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#228455 - 06/02/08 10:16 AM Cautiously optimistic - advice?
rchsweetie Offline
New Here

Registered: 04/06/08
Posts: 23
Hi all,
I have had an up-and-down relationship with my boyfriend for nearly two years. About a year into our relationship (which at that point, had been mostly long distance), he confided in me that he had been abused by a peer when he was 13. Our dating relationship turned into friends for a while, and then back to dating, and then back to friends again. We joke that we've broken up more times than we've actually dated!

This past year we were living relatively close to each other (at least compared to the oceans apart that we had been last year). We spent a good amount of time together, and even traveled to Turkey for a vacation together. Most recently, at the beginning of April, over the phone, he broke up with me. I was devastated and shocked because we had been talking about me staying in his country for another year while he finished up school.

I went home for a bit (to the States), and then re-joined him in Israel. Over the time that I was gone, he went through a lot. He says that at first he was lying to himself that the problem was me, and that he would be fine if he dated someone else. Then he began to realize that everything I had been saying was true (the issue was the abuse, he needed to go to therapy, etc.).

I'm writing this from the airport because I have to head back to the States for at least the summer. He and i had some really great conversations this past week before I left. He knows, now, that the abuse really is the issue and that we have something special. He has said that if it weren't for the abuse, he thinks we'd be married by now. He also says that the reason he wants to go to therapy is that he "wants to want to marry me". I think that means that he knows I'm the one, but doesn't feel things for me that he thinks married people should feel (deep emotions, sexual desire).

We're both really optimistic about where we are and where therapy can lead him. Although he is also nervous that therapy won't help.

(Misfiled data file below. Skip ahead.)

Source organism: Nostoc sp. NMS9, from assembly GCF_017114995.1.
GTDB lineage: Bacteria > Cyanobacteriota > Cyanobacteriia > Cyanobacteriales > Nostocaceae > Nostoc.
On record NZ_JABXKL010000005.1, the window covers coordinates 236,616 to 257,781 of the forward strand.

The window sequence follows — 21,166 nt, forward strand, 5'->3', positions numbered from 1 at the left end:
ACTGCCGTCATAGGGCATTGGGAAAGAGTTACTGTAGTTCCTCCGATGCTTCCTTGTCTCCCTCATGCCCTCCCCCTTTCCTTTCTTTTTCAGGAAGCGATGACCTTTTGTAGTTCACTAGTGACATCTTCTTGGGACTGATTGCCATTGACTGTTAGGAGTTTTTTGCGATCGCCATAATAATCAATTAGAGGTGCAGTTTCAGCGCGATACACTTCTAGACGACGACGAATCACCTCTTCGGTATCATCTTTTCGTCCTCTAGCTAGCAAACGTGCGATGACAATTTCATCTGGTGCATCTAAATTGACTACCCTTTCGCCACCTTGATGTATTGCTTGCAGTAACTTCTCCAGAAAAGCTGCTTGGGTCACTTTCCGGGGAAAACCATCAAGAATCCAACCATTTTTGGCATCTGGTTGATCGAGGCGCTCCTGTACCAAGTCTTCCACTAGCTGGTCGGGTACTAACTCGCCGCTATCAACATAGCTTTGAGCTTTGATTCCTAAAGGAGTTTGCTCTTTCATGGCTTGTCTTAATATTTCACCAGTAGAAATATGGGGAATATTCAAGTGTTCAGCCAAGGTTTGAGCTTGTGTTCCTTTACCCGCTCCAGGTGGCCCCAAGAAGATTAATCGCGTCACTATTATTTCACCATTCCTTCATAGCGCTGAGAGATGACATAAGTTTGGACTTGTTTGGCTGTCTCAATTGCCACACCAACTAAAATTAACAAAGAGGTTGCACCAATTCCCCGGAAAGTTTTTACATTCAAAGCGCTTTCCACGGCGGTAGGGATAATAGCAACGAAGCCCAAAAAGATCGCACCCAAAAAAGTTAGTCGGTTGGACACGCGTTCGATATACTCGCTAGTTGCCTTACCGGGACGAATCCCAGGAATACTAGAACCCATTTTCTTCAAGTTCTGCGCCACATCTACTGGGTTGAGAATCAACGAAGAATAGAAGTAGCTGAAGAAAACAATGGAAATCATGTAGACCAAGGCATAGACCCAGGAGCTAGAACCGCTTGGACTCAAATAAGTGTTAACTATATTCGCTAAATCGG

I feel good about where we are, both because it felts good to hear the things that he said, but also because i believe more in action than words and he has made the appointment with the therapist (its in two weeks).

I'm writing because I'm not sure what to expect. We're going to be apart, at least for the summer, if not much longer. I am feeling optimistic, but trying to be cautious about that because we've had so many ups and downs. This is definitely the first time he has been so expressive about his feelings for me - in the past, I've mostly had to read into his actions to understand his thoughts.

Am I fool to stick this out for more? Or is there really a chance of recovery? Has anyone been in a similar situation and had success? We haven't made plans to see each other again, because at $1000 a plane ticket, he wants to see some progress with therapy before committing to a specific date. (and I mostly understand that, because he can't know what he will feel when).

I do feel like he is my soulmate and I want to be with him. But I also want to not be taken for a fool, and continue to stick it out if it is never going to work. I'm more than willing to work hard at it, but I guess I'm looking for some sort of guarantee that probably doesn't exist....

advice? thoughts? experience?

#228569 - 06/02/08 11:30 PM Re: Cautiously optimistic - advice? [Re: rchsweetie]
Trish4850 Offline
BoD Liaison Emeritus

Registered: 10/15/05
Posts: 3280
Loc: New Jersey
Hi Rachel,

#1, no, I don't think you're a fool. Falling in love and making the decision to stay with someone through hardship may be a fools game, but it doesn't make the player a fool, just human. We all take risks. As long as you believe the risk is worth it, then it's the right decision for you.

#2, no there is no guarantee, but there's no guarantee for anything is there?

From what you write, you and your friend a/k/a boyfriend have found a good place. Stay as close as you can but be sure not to lose yourself. If you can accomplish that then you will have no regrets in the future. Five years from now if you can look in the mirror and say that you did what was best for both of you then you did the right thing, whether he's in your life or not.

ROCK ON.........Trish

If you fall down 10 times, Stand up 11.


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